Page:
Wednesday, January 24, 2007


Steve Evans, after inviting me to blog over at bcc and then waiting, oh, six months for my first post, asked me why I write so slowly. I type quickly, and I do think a lot, yet my writings are few and far between. The same is true of just about any hobby I have--I love painting, but I only have a few watercolors to my credit; I love writing fiction, too, but only have a few stories written, and none submitted for publication; I love my science, but I am incredibly slow when it comes to writing proposals, reading, or accomplishing my lab work. I care about all of these activities--I love all of these activities, and I especially love the feeling of accomplishment I enjoy when I complete a painting, a story, or finish a lab task. Yet somehow that isn't enough to keep me from surfing the net (most recently daydreaming about owning my own home) or watching TV.

Recently I came across an article about procrastination that really struck a cord with me. From the science daily article:

"Essentially, procrastinators have less confidence in themselves, less expectancy that they can actually complete a task," Steel says. "Perfectionism is not the culprit. In fact, perfectionists actually procrastinate less, but they worry about it more."

Other predictors of procrastination include: task aversiveness, impulsiveness, distractibility, and how much a person is motivated to achieve. Not all delays can be considered procrastination; the key is that a person must believe it would be better to start working on given tasks immediately, but still not start.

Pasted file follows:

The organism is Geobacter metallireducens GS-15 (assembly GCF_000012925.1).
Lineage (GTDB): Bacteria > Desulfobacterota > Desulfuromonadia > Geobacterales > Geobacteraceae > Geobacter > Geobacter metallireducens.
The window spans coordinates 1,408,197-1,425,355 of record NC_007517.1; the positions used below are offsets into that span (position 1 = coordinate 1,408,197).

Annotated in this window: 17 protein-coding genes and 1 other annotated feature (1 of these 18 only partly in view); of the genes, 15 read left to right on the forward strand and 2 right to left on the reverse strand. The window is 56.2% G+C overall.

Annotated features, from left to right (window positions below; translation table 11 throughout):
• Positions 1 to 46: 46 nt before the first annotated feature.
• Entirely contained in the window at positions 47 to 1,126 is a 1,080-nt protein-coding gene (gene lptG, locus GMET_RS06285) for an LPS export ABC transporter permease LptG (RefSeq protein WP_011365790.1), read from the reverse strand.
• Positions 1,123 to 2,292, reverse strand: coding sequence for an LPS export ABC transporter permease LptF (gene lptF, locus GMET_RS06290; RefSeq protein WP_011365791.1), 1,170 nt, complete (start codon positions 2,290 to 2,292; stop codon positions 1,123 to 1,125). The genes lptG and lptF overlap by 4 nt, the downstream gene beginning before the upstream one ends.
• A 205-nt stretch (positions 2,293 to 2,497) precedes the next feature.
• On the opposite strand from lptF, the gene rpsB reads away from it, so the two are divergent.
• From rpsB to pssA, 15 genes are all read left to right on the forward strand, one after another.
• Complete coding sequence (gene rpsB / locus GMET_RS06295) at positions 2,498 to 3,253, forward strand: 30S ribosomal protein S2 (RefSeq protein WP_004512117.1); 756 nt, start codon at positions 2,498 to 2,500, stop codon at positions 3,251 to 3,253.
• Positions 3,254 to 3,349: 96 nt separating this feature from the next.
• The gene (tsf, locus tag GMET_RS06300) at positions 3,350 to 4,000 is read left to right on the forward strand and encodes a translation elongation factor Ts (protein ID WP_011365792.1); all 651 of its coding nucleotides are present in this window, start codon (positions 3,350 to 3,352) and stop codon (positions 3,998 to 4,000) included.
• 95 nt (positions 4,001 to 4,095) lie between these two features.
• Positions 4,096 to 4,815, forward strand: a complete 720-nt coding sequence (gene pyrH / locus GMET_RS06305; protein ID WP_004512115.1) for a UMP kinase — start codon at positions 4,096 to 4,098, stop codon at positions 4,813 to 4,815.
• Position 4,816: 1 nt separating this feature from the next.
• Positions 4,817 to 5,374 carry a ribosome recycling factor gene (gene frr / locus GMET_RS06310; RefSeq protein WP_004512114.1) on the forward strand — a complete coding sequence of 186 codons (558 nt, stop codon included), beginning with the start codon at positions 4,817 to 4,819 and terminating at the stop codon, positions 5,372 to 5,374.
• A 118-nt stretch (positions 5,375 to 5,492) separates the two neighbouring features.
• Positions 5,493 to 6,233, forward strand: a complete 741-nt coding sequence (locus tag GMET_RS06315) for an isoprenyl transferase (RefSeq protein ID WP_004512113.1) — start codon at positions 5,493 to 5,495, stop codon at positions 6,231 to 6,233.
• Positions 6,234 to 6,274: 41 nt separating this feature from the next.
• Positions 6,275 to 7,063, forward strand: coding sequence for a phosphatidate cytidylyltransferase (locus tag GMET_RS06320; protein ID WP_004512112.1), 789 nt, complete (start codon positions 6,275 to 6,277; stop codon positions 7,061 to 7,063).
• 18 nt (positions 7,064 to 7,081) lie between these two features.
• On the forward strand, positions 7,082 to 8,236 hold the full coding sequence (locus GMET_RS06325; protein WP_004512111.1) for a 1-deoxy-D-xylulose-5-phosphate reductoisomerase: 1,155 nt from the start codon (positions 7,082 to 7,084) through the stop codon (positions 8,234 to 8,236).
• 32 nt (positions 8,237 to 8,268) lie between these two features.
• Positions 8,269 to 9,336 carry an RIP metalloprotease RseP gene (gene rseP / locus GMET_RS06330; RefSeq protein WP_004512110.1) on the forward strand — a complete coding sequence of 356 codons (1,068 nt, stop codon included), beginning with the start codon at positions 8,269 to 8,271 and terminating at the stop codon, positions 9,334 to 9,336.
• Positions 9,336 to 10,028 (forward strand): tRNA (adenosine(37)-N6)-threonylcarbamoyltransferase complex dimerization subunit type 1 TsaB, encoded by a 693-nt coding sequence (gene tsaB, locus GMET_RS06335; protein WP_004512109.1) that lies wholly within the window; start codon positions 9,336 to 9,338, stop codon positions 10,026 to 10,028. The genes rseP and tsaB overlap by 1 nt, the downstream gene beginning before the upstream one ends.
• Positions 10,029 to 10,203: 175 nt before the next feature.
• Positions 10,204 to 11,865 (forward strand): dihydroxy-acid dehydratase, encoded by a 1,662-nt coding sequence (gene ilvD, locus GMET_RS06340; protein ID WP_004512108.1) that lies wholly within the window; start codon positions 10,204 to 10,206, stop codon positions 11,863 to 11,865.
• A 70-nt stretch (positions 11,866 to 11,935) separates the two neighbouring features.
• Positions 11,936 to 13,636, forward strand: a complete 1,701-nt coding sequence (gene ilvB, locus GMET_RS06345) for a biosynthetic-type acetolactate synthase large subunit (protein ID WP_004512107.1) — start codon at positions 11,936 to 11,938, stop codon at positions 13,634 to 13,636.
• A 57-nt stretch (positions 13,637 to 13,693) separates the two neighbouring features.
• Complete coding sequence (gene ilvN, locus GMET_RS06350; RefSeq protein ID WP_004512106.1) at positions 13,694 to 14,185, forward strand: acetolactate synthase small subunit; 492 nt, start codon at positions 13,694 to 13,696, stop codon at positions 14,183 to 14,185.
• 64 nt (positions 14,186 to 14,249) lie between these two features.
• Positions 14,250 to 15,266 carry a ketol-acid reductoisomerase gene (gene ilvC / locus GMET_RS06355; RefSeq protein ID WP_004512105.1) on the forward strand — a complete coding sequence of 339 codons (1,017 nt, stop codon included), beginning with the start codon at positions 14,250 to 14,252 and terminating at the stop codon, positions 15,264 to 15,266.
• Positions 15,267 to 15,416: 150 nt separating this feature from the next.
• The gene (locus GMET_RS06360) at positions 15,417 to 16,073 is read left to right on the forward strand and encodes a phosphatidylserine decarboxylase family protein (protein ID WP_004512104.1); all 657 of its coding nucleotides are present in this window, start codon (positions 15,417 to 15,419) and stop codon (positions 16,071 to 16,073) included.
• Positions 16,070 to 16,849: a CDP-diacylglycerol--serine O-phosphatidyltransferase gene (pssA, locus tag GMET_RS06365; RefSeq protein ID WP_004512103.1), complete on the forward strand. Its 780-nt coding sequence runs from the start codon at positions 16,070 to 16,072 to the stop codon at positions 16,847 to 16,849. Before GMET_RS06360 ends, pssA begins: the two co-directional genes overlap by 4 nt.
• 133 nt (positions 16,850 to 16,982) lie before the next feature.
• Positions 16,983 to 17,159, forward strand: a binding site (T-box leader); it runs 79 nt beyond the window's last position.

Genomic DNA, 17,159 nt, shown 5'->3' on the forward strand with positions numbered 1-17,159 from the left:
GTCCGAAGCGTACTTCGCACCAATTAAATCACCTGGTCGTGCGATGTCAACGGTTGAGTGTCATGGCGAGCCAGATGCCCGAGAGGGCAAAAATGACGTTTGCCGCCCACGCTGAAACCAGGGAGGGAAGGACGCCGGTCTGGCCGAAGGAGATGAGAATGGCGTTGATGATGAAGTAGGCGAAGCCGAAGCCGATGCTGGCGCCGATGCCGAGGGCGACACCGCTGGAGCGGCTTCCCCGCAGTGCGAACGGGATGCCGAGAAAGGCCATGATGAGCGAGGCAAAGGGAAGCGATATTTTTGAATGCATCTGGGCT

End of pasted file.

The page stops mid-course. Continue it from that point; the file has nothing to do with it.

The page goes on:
That describes me to a T. I have trouble starting things, frequently because I fear I can't do what I've set out to do, or because I think I'll do a bad job. I'll find something else to do--something safer--instead. Once I get into a project I have trouble finishing, often because I get to a point where I'm unsure what direction to take next. Instead of just trying something when I'm faced with a multitide of possibilities, I procrastinate the decision, afraid of making "the wrong choice." My husband pointed out to me the more I care about a thing, the more I procrastinate doing it, which is very true. I want to do a good job, but I think I probably won't, so I don't even try, or find something else "more pressing" or that "I'd rather do" instead of attacking a task I'd rather accomplish.

I recognize this is counterproductive. What I don't recognize is a way to stop.

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